Queen’s Personal Statement of Experience Workshop
Sunday January 19, 2014 – 6:00 p.m. – 9:00 p.m.
University of Toronto – St. Michael’s College – Carr Hall – 100 St. Joseph St. – Room TBA
Presented by John Richardson – Author: Mastering The Personal Statement
$125 – HST and copy of “Mastering The Personal Statement” Included
Registration is required
-please email: prepbox at gmail dot com
or call (416) 410 -7737
Your registration information should include: Name, address, phone number and indicate whether you are submitting only the Queen’s General PSE or whether you are also required to submit one of the supplementary statements for any of: commerce, concurrent education or Kinesiology and Physical education.
“You’re a leader in your school or community. You might be an athlete, an actor, or hold a part-time job, and you’re definitely a strong student.
If you just read that and thought, “Hey! That’s me!” you might also be a Queen’s student. At Queen’s we want to know all the things about you that make you unique. That’s why, as part of the application process, we want you to submit a Personal Statement of Experience (PSE) and an additional Supplementary Essay† so that you can tell us what your marks don’t.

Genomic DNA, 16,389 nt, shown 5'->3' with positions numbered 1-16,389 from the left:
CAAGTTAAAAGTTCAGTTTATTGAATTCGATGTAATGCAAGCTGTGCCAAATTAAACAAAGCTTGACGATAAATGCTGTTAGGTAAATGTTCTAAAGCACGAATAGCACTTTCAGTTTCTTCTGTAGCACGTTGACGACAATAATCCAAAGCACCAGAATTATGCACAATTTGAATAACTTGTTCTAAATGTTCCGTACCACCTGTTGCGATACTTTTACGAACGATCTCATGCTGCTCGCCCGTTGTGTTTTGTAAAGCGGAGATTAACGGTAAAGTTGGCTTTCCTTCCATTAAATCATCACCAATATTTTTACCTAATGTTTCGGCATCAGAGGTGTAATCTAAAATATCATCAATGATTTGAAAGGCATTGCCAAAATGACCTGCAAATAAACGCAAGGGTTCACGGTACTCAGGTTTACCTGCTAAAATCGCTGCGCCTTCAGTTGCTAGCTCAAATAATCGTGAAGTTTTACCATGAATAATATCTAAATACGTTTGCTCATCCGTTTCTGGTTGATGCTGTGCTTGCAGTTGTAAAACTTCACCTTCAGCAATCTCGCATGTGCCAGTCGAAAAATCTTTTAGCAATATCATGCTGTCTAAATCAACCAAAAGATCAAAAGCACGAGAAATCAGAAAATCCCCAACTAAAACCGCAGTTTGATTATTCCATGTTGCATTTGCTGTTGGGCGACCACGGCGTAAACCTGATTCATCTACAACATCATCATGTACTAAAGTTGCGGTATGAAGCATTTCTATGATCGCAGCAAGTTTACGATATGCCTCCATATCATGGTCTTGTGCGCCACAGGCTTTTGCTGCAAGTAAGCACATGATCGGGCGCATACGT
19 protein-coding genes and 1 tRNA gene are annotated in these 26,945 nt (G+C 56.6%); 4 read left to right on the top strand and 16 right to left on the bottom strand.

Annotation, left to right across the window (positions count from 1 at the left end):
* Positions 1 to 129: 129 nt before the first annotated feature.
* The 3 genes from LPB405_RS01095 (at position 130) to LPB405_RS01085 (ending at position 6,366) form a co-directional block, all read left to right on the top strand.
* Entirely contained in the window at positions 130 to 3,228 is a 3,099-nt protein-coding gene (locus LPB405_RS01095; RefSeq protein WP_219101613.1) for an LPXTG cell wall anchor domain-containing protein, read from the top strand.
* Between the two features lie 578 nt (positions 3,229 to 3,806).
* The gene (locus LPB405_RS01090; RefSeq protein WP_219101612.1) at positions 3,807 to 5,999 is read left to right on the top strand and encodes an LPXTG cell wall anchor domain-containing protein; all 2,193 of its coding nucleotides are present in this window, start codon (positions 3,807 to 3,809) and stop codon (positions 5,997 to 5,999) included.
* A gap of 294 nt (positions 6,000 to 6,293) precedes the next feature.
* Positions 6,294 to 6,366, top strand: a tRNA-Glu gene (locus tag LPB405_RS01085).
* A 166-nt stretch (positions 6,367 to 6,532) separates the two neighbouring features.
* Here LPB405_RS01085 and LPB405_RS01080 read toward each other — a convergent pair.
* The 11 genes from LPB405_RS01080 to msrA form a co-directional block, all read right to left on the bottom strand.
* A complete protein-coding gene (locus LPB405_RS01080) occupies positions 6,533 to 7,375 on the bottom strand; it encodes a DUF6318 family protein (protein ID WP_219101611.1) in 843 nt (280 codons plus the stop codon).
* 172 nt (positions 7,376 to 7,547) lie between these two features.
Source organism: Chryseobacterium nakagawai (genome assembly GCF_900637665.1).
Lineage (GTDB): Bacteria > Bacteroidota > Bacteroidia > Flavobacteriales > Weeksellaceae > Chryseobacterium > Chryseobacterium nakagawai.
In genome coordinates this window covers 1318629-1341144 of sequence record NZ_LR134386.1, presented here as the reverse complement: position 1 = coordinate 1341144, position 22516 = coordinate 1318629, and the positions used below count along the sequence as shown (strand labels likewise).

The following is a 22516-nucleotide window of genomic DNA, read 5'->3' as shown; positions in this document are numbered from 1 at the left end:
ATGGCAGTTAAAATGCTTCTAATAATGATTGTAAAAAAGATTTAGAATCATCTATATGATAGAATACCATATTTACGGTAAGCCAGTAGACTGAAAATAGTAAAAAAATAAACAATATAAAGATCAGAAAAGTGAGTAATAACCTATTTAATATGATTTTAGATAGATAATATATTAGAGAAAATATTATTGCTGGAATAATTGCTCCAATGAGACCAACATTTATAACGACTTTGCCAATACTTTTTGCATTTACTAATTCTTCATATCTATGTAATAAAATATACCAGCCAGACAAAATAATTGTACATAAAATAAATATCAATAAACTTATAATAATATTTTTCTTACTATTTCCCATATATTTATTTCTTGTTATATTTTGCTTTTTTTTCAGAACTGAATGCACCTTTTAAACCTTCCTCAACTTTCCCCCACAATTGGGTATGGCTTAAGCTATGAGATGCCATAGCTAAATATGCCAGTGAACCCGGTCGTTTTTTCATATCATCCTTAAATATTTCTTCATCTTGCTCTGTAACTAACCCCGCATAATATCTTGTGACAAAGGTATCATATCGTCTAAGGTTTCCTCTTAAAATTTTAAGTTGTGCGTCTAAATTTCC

We’re looking for:
- Strong leadership skills
- Time management skills
- How your experiences will contribute to the Queen’s community”
The application file in its entirety is your interview for a seat in the college or university of your choice. Effective applicants treat the application file as a “marketing tool” which is targeted to the specific requirements and personalities of different schools. As a good example of targeted marketing, consider the following excerpt from a recent biography of Bill Gates by Stephen Manes and Paul Andrews:
“Toward the end of the year, Lakeside senior classman Bill Gates took on a different marketing project: the selling of William Henry Gates. Potential customers? College admissions officers. Bill had scored 800 on his math SAT and five achievement tests (although only in the low 700s on the verbal SAT), and he put it, “I wanted to know which personality of mine would appeal to the world at large.”
Witness the transformation! To Harvard, he was Bill Gates, son of a prominent lawyer, someone with connections, “the guy who was into politics… so my whole page experience was the central part of that application.” For Princeton, “I positioned myself as a computer nerd,” the programming magician who could hypnotize a minicomputer or mainframe into doing anything he commanded. For Yale, he was a consummate do-gooder and sensitive artist with thespian aspirations, “the guy who did drama, the guy who was a Boy Scout.” It was one of the earliest displays of his chameleon like, Thomas Crown-like ability to change his skin, to transform his persona – and eventually, his company’s – in order to “do business.”
The personal statement is controllable and affords the most opportunity for “direct applicant input.” They should be targeted to meet the requirements of specific schools.